development of the tympanic cavity 

Tympanic cavity and auditory (pharyngotympanic or Eustachian tube) are of endodermal origin from first pharyngeal pouch (Tubotympanic recess)


middle ear ossicle developement 

formation of the ear bones...

Malleus and incus arrise from dorsal tip of Meckle's cartilage/first arch

 Stapes arrises from Reichert’s cartilage/second arch


Tensor tympani muscle

  • Mandibular branch of trigeminal nerve (CN V3)(SVE)
  • First arch derivative
  • Attaches to the manubrium of the malleus


Stapedius muscle

  • Facial nerve (CN VII) (SVE)
  • Second arch derivative
  • Attaches to the neck of the stapes


Neurosensory deafness

  • Abnormal development of cochlea, cranial nerve VIII or brain stem
  • Rubella in first trimester can cause defects in spiral of the organ of Corti in 30% of cases


congenital conduction deafness

  • Persistent meatal plug; seen in first arch syndrome
  • Fixation of footplate of stapes
  • Malleus and incus often involved in first arch syndrome


Treacher Collins Syndrome

Deficiency of neural crest cells migrating into the arch.

Abnormal development of structures derived from the first arch



Pierre Robin Syndrome

Deficiency of neural crest cells migrating into the first arch.

Micrognathia + large, posteriorly placed tongue > airway obstruction (glossoptosis)


Second arch cartilage is AKA...

Reichert’s cartilage

stapes, styloid process, stylohyoid ligament, hyoid bone (part of it)


Third arch cartilage...

  • gives rise to Glossopharyngeal nerve CN (IX) (SVE) 
  • innervates one muslce: Stylopharyngeus


Fourth and Sixth arch derivatives...

Fourth arch:  Superior laryngeal branch of Vagus (CN X) (SVE) innervates:

  • Muscles of the soft palate (except tensor veli palatini)
  • Muscles of the pharynx (except stylopharyngeus)
  • Cricothyroid
  • Cricopharyngeus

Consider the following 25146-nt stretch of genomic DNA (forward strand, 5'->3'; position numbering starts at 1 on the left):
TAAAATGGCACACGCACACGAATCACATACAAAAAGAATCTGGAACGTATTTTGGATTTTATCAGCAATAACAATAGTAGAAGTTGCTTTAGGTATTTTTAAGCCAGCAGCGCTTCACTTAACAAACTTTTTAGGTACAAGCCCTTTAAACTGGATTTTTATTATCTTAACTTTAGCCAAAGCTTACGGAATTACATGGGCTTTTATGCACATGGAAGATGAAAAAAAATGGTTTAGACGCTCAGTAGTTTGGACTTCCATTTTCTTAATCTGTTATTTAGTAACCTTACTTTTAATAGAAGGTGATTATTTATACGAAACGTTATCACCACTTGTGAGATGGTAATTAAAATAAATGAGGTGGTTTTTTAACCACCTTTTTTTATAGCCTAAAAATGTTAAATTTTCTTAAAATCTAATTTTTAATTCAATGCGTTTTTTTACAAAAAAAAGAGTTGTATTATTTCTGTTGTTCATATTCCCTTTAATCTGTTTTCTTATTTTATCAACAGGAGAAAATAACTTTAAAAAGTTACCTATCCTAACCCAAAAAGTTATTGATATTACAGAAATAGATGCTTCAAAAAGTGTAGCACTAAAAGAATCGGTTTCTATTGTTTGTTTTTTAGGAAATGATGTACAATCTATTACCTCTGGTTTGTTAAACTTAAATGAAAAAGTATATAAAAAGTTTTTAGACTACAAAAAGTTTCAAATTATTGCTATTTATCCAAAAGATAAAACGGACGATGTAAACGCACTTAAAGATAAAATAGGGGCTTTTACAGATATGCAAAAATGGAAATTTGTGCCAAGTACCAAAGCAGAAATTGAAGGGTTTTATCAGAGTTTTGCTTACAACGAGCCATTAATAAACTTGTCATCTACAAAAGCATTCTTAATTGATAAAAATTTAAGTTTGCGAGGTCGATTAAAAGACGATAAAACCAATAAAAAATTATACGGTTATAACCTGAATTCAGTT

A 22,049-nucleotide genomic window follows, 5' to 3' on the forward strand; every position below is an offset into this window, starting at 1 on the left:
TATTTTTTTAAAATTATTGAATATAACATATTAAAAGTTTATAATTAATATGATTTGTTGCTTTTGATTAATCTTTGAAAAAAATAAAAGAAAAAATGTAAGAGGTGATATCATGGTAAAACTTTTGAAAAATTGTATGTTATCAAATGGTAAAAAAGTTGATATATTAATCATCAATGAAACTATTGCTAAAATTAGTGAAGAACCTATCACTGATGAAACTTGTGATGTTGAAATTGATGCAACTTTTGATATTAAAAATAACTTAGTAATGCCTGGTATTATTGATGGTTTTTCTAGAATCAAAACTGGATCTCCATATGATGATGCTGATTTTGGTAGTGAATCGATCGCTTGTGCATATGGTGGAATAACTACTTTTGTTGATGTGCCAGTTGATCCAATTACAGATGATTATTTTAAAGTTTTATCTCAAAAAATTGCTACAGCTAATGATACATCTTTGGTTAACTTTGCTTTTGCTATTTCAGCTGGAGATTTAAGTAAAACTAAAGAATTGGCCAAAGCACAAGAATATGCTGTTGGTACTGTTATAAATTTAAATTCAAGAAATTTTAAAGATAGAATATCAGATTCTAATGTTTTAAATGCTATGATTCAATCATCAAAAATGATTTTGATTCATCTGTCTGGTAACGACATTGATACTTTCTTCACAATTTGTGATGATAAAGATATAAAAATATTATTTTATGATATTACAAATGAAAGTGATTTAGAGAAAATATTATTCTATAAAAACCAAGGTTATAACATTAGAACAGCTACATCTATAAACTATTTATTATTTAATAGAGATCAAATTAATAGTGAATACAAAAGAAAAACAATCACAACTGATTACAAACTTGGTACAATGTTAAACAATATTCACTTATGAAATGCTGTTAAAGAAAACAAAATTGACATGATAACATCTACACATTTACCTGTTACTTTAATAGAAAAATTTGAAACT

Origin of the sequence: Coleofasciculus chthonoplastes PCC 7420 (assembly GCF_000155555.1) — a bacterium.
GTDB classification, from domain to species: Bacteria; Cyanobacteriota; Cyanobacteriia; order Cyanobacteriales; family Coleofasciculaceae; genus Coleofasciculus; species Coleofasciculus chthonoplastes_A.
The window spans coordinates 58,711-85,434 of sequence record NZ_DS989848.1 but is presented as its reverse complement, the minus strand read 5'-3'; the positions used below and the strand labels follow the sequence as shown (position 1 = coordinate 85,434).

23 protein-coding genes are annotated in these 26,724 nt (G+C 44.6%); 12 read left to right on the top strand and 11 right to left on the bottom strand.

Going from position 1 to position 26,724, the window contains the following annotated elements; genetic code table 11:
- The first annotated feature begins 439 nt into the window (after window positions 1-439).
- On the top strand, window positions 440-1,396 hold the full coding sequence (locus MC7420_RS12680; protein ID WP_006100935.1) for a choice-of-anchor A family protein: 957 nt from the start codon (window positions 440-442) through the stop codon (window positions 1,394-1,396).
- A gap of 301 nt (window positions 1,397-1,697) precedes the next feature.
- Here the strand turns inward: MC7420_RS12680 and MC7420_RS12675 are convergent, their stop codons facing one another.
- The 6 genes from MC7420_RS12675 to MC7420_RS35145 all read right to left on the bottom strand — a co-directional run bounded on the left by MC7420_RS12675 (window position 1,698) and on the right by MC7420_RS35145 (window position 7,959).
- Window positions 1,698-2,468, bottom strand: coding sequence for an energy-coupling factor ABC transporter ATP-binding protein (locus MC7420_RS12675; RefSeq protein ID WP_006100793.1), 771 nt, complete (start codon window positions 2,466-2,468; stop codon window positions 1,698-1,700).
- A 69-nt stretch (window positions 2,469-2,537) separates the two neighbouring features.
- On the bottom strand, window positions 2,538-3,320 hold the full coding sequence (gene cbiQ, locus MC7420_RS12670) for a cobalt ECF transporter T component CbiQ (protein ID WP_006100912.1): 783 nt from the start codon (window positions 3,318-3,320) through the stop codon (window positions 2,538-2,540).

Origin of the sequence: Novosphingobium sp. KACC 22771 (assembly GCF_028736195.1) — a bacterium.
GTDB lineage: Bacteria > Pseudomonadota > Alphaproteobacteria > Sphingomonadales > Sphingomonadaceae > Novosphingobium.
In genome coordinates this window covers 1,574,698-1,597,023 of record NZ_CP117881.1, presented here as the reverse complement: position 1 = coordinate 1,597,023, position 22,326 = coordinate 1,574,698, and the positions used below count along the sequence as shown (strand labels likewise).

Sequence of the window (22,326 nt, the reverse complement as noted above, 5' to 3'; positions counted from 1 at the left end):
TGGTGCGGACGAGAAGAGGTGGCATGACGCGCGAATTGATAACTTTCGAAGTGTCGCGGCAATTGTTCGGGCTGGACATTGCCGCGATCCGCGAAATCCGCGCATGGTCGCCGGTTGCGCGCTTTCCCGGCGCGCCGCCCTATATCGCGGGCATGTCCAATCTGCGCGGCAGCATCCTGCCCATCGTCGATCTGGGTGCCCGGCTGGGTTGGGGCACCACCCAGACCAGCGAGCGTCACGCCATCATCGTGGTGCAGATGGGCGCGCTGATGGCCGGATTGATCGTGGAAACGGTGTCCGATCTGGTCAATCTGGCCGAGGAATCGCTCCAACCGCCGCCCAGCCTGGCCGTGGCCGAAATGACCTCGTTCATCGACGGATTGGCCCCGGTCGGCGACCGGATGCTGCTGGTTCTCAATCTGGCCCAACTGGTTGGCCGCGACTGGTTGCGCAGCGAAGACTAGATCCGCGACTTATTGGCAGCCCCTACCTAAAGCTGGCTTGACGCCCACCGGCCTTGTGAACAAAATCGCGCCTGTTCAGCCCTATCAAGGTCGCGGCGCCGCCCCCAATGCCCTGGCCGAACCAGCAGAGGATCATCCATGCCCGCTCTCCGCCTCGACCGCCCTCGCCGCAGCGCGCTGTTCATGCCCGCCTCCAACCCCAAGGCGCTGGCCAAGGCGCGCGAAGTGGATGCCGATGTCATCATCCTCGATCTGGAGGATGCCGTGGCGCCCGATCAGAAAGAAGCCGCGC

Sixth arch: Recurrent laryngeal branch of Vagus  (CN X) (SVE) innervates:

  • Intrinsic muscles of larynx (except cricothyroid)
  • Striated (upper) muscle of esophagus


The second pharyngeal pouch gives rise to the ...

Palatine tonsils (epithelial component)


Third and fourth pouch derivatives...

Third Pouch

  • Thymus (ventral)
  • Inferior parathyroid glands (dorsal)

Fourth Pouch

  • Superior parathyroid glands (dorsal)
  • Ultimobranchial bodies (ventral) AKA parafollicular cells of the thyroid


Disorder causing failure of neural crest migration into arches; 3rd & 4th pouch failure & hypoplasia of 1st arch (cleft palate, low set ears, poor feeding, delayed speech)

  • Also, heart defects, poor circulation, poor muscle tone

DiGeorge Syndrome: Genetic and/or environmental (microdeletion of Chr. 22q11.2)

No thymus or parathyroids (diminished immunity, hypocalcemia)


Normally the remaining 2nd, 3rd & 4th clefts disappear as the 2nd arch overgrows them to give a smooth surface to the lateral aspect of the neck. What is the fate of the 1st cleft?

External auditory meatus (epithelial lining)

Tympanic membrane!!!


If the 2rd, 3th, and 4th clefts fail to dissapear, then ...

archs leave a transitory CERVICAL SINUS lined with ectodermally derived epithelium.  

Forms lateral cervical (branchial) cyst or fistula when it persists


Endodermal evagination from floor of 4th pharyngeal pouches developes into?

Thyroid Gland Development

first endocrine gland to appear:  24 days (midway in the 4th week)



Most of the tongue muscles are derived from ______ that migrate from the _________ with the ______ nerve.


occipital myotomes